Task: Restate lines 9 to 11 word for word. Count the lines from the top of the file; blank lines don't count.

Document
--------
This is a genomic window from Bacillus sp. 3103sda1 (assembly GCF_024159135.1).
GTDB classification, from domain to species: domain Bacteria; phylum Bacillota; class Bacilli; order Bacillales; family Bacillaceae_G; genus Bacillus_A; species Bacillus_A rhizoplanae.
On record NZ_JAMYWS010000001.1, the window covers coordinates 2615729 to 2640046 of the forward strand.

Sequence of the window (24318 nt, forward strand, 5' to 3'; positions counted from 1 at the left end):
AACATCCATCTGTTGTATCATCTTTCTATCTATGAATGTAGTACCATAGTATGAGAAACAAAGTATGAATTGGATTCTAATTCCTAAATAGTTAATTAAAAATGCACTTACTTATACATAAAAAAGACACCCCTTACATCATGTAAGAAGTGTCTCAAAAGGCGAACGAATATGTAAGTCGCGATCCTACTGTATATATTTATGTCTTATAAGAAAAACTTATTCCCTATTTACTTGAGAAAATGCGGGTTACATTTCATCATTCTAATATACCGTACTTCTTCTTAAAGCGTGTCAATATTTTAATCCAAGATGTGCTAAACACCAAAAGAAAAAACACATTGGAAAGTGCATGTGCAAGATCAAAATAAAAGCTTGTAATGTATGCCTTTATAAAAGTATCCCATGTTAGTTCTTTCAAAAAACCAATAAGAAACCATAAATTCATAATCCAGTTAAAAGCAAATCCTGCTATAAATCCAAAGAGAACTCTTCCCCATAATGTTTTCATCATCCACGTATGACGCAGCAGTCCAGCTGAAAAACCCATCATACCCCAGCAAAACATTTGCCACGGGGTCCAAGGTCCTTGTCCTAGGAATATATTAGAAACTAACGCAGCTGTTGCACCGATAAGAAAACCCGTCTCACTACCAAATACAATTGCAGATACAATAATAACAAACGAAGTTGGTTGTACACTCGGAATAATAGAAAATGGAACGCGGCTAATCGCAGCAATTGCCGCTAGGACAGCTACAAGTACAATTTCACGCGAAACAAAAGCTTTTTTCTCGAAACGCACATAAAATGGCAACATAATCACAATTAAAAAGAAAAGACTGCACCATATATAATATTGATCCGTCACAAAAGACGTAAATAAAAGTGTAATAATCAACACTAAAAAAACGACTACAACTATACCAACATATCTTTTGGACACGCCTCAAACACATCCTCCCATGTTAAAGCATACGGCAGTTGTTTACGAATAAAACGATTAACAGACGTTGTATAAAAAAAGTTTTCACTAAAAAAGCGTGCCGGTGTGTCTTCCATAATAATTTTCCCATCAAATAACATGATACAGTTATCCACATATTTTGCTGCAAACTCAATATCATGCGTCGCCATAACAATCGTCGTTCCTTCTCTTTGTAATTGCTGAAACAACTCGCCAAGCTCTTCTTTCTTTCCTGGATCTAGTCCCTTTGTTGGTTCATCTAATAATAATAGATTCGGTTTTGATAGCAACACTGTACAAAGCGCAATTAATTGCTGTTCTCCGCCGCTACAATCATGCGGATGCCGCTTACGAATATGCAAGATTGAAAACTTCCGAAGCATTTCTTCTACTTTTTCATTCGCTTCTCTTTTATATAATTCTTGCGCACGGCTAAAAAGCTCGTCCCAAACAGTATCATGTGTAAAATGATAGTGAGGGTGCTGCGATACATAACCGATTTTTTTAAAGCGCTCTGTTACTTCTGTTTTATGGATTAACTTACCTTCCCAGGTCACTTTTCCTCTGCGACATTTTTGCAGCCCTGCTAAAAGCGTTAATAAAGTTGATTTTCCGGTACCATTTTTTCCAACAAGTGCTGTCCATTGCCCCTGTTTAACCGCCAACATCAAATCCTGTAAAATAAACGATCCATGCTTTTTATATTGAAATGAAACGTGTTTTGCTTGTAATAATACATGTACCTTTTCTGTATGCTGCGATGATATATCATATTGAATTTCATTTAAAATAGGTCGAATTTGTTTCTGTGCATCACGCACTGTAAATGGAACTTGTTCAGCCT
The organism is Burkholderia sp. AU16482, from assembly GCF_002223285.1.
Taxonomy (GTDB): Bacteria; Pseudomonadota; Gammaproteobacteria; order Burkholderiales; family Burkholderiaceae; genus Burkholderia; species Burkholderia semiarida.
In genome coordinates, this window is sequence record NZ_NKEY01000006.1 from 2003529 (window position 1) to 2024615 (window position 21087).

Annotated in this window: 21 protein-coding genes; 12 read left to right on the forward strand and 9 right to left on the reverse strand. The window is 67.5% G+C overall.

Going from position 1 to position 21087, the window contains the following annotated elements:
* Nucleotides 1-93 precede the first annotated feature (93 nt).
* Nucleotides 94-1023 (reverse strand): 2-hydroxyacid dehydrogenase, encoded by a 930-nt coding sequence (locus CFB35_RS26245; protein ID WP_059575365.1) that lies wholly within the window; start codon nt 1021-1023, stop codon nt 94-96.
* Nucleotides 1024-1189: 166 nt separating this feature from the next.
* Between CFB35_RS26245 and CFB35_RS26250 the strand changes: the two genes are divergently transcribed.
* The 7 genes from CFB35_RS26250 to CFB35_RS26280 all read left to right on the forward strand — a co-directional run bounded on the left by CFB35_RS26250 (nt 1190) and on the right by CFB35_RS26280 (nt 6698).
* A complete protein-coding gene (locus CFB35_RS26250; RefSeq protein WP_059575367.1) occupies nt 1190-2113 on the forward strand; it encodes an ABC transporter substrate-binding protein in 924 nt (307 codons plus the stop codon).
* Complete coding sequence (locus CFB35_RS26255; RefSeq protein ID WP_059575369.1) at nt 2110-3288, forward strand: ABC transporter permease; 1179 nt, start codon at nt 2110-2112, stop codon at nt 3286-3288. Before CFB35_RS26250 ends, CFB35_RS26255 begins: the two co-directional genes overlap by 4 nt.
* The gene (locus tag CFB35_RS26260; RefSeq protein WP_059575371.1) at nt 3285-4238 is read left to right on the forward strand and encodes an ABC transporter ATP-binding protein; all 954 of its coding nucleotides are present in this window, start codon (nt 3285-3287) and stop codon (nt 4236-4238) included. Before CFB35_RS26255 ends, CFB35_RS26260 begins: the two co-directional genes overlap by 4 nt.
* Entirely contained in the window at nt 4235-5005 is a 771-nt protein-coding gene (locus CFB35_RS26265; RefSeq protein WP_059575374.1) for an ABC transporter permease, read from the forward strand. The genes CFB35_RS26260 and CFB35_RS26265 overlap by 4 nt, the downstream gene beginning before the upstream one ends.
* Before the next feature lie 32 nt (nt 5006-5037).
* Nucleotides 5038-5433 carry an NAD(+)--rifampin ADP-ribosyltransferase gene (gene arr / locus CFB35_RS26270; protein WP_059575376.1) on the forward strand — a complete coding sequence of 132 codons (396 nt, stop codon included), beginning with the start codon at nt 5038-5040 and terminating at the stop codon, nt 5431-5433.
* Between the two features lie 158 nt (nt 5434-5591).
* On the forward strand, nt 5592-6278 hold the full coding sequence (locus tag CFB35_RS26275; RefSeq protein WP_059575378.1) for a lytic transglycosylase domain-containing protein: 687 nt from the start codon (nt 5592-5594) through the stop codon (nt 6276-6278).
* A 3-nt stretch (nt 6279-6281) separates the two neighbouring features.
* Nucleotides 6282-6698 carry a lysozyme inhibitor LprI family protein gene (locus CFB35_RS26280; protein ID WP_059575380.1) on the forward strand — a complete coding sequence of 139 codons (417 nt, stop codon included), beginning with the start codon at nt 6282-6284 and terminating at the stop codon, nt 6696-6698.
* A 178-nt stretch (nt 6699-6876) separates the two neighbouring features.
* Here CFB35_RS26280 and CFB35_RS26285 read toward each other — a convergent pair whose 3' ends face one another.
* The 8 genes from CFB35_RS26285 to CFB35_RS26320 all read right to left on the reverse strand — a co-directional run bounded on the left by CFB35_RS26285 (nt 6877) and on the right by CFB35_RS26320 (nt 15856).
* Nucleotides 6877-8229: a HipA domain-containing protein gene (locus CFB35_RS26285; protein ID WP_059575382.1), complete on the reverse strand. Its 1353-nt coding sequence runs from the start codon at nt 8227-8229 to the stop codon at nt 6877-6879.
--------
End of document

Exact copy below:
Annotated in this window: 21 protein-coding genes; 12 read left to right on the forward strand and 9 right to left on the reverse strand. The window is 67.5% G+C overall.

Going from position 1 to position 21087, the window contains the following annotated elements:
* Nucleotides 1-93 precede the first annotated feature (93 nt).